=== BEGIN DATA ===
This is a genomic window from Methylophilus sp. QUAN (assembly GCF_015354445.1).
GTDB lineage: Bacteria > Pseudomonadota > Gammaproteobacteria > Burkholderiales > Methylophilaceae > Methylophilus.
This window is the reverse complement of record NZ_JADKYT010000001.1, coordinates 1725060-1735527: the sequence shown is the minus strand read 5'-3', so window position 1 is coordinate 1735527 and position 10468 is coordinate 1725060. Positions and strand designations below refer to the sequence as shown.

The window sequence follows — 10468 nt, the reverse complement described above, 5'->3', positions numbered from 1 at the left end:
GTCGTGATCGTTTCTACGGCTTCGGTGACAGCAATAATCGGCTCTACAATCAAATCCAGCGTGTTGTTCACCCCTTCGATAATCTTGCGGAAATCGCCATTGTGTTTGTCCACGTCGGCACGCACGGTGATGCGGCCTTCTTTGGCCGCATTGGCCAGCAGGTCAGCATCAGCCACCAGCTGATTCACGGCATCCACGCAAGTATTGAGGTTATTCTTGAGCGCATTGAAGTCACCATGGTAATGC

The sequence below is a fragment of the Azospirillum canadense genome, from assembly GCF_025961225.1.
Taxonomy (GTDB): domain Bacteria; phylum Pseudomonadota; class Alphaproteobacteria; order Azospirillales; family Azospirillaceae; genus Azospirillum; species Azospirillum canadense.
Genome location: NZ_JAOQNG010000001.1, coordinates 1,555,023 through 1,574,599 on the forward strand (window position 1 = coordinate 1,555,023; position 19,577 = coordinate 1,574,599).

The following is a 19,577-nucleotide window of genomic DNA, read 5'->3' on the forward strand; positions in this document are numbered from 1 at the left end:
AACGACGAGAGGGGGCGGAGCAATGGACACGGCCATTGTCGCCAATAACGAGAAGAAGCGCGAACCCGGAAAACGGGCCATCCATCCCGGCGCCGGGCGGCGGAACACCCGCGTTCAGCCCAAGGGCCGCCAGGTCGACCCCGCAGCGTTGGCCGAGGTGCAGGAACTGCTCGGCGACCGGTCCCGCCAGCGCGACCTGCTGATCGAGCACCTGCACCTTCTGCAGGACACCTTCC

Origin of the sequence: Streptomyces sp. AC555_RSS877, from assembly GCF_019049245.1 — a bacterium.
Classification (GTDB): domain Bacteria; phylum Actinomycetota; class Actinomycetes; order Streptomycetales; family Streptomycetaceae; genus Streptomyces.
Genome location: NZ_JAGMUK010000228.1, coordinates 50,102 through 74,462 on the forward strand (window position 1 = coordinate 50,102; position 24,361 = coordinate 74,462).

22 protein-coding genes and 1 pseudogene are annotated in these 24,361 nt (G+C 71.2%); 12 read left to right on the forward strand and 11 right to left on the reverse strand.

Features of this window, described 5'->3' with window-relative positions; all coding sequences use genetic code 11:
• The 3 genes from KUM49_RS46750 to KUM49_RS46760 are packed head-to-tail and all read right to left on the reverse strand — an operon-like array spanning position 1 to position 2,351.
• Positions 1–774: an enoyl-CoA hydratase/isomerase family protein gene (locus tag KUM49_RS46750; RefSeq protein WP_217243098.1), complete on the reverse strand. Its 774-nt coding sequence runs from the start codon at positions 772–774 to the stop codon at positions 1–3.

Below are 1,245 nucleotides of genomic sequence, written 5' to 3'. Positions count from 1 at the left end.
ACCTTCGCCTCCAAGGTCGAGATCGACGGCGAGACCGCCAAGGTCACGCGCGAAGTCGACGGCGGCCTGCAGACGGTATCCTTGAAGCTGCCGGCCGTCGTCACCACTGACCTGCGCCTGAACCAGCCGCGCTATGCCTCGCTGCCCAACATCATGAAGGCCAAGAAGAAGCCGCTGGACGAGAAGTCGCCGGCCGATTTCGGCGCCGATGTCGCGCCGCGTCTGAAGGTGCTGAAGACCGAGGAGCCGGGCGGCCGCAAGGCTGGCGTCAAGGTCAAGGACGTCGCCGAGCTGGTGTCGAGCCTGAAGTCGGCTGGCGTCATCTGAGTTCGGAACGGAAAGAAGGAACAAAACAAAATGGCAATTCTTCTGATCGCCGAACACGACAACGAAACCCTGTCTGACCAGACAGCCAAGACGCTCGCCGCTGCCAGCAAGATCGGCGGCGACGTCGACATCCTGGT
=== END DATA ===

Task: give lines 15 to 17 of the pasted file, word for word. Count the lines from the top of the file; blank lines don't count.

Features of this window, described 5'->3' with window-relative positions; all coding sequences use genetic code 11:
• The 3 genes from KUM49_RS46750 to KUM49_RS46760 are packed head-to-tail and all read right to left on the reverse strand — an operon-like array spanning position 1 to position 2,351.
• Positions 1–774: an enoyl-CoA hydratase/isomerase family protein gene (locus tag KUM49_RS46750; RefSeq protein WP_217243098.1), complete on the reverse strand. Its 774-nt coding sequence runs from the start codon at positions 772–774 to the stop codon at positions 1–3.